Address: 23-4 Leinster Gardens, W2 (Bayswater tube).
All is not what it appears to be in this upmarket residential street in Bayswater. Look closely and you’ll spot an architectural illusion that dates back to the 1868 opening of the section of what later became the Metropolitan Line between Paddington and Bayswater. It necessitated the demolition of two houses, 23 and 24 Leinster Gardens, which formed part of a long residential terrace.
Rather than leave a gaping hole in the upmarket terrace, it was decided to build a 5ft thick façade to match the houses on either side – partly for aesthetic reasons and partly to ensure the structural soundness of the neighbouring properties. The 18 ‘blackened’ windows on the façade are painted on and the doors have no letter boxes, which rather gives the game away.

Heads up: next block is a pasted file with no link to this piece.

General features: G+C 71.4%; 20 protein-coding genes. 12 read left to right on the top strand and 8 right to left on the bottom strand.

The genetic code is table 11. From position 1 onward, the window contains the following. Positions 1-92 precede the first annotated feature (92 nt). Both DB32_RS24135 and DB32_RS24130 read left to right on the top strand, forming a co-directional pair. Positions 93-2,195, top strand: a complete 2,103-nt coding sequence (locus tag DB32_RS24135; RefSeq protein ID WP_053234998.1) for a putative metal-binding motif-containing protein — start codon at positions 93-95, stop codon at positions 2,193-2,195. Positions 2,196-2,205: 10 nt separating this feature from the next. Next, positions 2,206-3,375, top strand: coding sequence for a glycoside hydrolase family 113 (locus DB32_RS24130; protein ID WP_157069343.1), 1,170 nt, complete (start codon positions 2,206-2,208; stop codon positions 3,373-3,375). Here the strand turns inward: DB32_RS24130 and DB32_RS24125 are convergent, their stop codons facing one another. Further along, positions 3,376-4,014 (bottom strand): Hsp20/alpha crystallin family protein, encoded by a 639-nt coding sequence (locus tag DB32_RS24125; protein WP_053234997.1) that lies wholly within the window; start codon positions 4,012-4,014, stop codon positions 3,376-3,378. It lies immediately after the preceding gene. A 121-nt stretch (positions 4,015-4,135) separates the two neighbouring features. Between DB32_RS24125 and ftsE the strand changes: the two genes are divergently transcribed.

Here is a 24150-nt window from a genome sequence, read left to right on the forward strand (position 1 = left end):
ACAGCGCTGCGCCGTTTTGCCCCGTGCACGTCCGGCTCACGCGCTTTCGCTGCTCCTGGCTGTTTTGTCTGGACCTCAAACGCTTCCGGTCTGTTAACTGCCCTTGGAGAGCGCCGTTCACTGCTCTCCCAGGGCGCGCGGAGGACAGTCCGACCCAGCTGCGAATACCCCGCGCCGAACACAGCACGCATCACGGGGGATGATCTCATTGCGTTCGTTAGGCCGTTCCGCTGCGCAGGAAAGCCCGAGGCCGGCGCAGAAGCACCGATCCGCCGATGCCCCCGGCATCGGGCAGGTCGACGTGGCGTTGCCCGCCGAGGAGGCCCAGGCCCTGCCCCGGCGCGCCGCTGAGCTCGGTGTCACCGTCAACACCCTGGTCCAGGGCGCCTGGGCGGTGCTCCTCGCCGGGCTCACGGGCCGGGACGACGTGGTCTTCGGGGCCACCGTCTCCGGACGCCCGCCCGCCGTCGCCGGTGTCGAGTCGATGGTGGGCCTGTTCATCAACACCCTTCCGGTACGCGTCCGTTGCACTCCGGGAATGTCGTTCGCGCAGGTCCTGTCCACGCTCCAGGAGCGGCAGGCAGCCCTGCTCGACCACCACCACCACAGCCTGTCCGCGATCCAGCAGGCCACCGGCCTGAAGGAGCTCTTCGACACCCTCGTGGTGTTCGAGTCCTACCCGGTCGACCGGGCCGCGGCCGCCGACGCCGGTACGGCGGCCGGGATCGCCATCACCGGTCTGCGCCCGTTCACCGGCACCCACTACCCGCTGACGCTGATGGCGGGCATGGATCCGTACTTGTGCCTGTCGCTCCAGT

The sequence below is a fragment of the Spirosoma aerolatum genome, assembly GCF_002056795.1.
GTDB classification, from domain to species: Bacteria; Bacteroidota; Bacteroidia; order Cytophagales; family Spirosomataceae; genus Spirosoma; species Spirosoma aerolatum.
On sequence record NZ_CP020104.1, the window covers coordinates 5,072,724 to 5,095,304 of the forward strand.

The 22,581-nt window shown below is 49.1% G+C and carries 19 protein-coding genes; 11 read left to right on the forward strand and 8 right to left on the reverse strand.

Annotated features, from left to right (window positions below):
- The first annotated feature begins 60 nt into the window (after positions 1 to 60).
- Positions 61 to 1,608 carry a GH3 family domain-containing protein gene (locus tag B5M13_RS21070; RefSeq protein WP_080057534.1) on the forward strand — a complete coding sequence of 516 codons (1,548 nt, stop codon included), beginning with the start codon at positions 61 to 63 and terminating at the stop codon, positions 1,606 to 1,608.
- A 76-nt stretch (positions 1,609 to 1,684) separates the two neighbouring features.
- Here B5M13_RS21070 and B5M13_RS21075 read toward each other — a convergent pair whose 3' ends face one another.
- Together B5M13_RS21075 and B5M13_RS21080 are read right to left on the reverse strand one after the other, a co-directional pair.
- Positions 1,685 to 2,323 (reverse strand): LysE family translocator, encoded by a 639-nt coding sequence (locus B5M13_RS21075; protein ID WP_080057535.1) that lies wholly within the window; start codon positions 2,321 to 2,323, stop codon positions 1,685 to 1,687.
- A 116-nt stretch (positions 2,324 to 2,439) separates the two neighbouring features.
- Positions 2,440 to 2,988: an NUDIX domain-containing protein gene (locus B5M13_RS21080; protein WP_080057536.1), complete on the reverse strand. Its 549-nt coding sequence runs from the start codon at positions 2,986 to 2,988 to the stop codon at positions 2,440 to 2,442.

The space behind the façade was originally used by trains to ‘vent off’, i.e. to...
Address: Pickering Place, off St James’s Street, SW1 (Green Park tube).
A plaque on narrow, wood-panelled Pickering Place in St James’s reveals a little-known historical oddity. It marks the location of the Legation (a type of embassy) of Texas, which was a separate sovereign nation from March 2nd 1836 to February 19th 1846, after gaining independence from Mexico.
The plaque is on the north side of the premises of the noted wine merchant Berry Brothers and Rudd, as the Legation was located in the same building. St James’s was a convenient location for an embassy, as ambassadors were presented to the Court of St James’s at nearby St James’s Palace.
Following independence, the Texans were worried about interference from Mexico and in a bid to protect itself from invasion, the Texas government sought to foster international ties. It maintained a legation in London, as well as in Washington D.C. and Paris. However,...